Research Seminar Rene Bakker
12:30 - 13:30
Pantry, 4th floor
The Guppy and the Whale: Relational Pluralism and Start-Ups’ Expropriation Dilemma in Partnership Formation
Rene Bakker, Indiana University
Amsterdam Business Research Institute
Business and Organisation
A research seminar by Rene Bakker who is currently assistant professor at Indiana University, Kelley School of Business. Rene’s work should be of particular interest to all of us because it is situated at the intersection of OT, strategy, and entrepreneurship.
I am an Assistant Professor of Management and Entrepreneurship at the Kelley School of Business at Indiana University. Previously, I worked as a Research Fellow at the Australian Centre for Entrepreneurship Research in Brisbane, Australia. I received my Ph.D. from Tilburg University in the Netherlands in 2011.
My research takes place at the cross-section of the fields of entrepreneurship and strategy. I am broadly interested in the question how, in an age of increasing uncertainty and organizational fluidity, entrepreneurs can grow their businesses and gain prominence. I look at joint projects and strategic alliances with other firms as two avenues by which they may do so. I believe the concept of time is critical to this topic, and trying to understand its role is a common thread through all of my work. My research has been published in leading journals including the Academy of Management Journal, Strategic Management Journal, Organization Science, and Organization Studies.
I enjoy teaching at all levels, having previously taught courses in organization theory, project management, and strategy, amongst others. I am particularly passionate about the training of strategic thinking, which is an analytic capability that I fundamentally believe is useful to managers at all levels as well as entrepreneurs.
I have obtained multiple competitive grants throughout the years, the most prominent of which allowed me to undertake a unique longitudinal study of the Australian mineral mining industry.
I am a member of the editorial board of Journal of Business Venturing and Organization Studies.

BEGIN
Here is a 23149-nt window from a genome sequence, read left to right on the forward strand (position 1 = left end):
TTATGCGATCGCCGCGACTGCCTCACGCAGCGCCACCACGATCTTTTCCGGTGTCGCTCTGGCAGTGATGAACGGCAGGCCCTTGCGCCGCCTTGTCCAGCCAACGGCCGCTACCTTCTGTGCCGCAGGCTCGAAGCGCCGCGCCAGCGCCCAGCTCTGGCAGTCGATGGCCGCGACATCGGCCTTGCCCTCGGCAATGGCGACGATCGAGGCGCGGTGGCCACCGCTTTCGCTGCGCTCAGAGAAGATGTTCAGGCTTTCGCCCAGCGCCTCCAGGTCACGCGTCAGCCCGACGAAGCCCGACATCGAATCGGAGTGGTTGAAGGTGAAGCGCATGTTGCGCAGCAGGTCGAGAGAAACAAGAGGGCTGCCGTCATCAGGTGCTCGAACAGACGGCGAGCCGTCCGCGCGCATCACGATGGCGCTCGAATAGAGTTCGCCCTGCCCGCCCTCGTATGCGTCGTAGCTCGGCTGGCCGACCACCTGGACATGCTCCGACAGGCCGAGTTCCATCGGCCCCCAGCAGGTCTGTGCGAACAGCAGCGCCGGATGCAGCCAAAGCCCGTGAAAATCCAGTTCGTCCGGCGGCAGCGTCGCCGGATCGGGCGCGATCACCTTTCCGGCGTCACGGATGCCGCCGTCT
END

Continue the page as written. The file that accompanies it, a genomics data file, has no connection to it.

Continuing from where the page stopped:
Start-up businesses tend to have a high need for resources yet face significant risks in the formation of partnerships with established partners to access those resources. We propose that a partnership strategy that is focused on relational pluralism—forming multiplex and multifaceted ties with partners instead of stand-alone alliances—can mitigate these risks by offering the start-up increased legitimacy and a relational safeguard against resource misappropriation by a more powerful partner. However, we propose that there is a limit to the effectiveness of relational pluralism: its effect is weakened when the start-up becomes entirely dependent on a small set of partners, or when an additional tie yields resources that are redundant. That is, our framework proposes that start-ups mainly benefit from relational pluralism in instances where off-setting gains in legitimacy and control outweigh the cost of dependence and redundancy. Empirically observing the co-evolution of start-ups’ interlocking directorate and strategic alliance networks in the Australian mining industry over a 10-year period, we find that start-ups that engage in relational pluralism perform better than start-ups that form no alliances as well as start-ups that form stand-alone alliances. Having a very small portfolio of partners (dependence) or one that skews heavily toward local partners (redundancy), however, indeed limit relational pluralism’s effectiveness. Intriguingly, we also find that the temporal sequencing of relational pluralism matters. One of our central findings is that the best performing start-ups first form board interlocks with promising partners, and add a strategic alliance later. This offers a rare glance at the temporal sequencing in which peripheral start-ups can gain exceptional performance through partnership formation.